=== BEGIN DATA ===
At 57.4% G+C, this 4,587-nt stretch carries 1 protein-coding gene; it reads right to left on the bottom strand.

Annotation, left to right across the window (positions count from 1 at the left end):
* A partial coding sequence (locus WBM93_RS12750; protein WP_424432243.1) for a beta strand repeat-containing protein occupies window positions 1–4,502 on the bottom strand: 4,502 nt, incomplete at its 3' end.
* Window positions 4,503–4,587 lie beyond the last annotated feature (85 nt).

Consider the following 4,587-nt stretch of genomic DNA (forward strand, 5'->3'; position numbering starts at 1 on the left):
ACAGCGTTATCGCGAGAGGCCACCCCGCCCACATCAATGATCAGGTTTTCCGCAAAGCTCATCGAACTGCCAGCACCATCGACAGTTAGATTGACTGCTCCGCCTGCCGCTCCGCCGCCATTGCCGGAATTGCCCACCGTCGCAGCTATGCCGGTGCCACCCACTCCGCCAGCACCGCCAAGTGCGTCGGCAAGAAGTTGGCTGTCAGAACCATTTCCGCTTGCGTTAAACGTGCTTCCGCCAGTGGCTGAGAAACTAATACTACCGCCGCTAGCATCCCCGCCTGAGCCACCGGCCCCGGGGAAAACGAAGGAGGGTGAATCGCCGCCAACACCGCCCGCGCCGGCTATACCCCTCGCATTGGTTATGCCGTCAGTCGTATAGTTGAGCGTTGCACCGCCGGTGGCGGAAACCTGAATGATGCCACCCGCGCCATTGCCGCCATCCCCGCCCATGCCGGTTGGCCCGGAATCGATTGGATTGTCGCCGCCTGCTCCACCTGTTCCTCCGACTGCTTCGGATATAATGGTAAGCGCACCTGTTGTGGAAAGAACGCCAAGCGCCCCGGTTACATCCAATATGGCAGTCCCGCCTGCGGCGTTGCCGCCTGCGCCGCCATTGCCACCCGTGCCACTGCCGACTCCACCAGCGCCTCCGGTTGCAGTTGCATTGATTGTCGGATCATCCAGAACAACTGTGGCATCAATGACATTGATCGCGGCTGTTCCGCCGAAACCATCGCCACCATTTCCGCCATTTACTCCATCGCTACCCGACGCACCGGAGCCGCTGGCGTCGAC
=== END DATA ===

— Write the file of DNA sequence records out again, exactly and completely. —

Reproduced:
At 57.4% G+C, this 4,587-nt stretch carries 1 protein-coding gene; it reads right to left on the bottom strand.

Annotation, left to right across the window (positions count from 1 at the left end):
* A partial coding sequence (locus WBM93_RS12750; protein WP_424432243.1) for a beta strand repeat-containing protein occupies window positions 1–4,502 on the bottom strand: 4,502 nt, incomplete at its 3' end.
* Window positions 4,503–4,587 lie beyond the last annotated feature (85 nt).

Consider the following 4,587-nt stretch of genomic DNA (forward strand, 5'->3'; position numbering starts at 1 on the left):
ACAGCGTTATCGCGAGAGGCCACCCCGCCCACATCAATGATCAGGTTTTCCGCAAAGCTCATCGAACTGCCAGCACCATCGACAGTTAGATTGACTGCTCCGCCTGCCGCTCCGCCGCCATTGCCGGAATTGCCCACCGTCGCAGCTATGCCGGTGCCACCCACTCCGCCAGCACCGCCAAGTGCGTCGGCAAGAAGTTGGCTGTCAGAACCATTTCCGCTTGCGTTAAACGTGCTTCCGCCAGTGGCTGAGAAACTAATACTACCGCCGCTAGCATCCCCGCCTGAGCCACCGGCCCCGGGGAAAACGAAGGAGGGTGAATCGCCGCCAACACCGCCCGCGCCGGCTATACCCCTCGCATTGGTTATGCCGTCAGTCGTATAGTTGAGCGTTGCACCGCCGGTGGCGGAAACCTGAATGATGCCACCCGCGCCATTGCCGCCATCCCCGCCCATGCCGGTTGGCCCGGAATCGATTGGATTGTCGCCGCCTGCTCCACCTGTTCCTCCGACTGCTTCGGATATAATGGTAAGCGCACCTGTTGTGGAAAGAACGCCAAGCGCCCCGGTTACATCCAATATGGCAGTCCCGCCTGCGGCGTTGCCGCCTGCGCCGCCATTGCCACCCGTGCCACTGCCGACTCCACCAGCGCCTCCGGTTGCAGTTGCATTGATTGTCGGATCATCCAGAACAACTGTGGCATCAATGACATTGATCGCGGCTGTTCCGCCGAAACCATCGCCACCATTTCCGCCATTTACTCCATCGCTACCCGACGCACCGGAGCCGCTGGCGTCGAC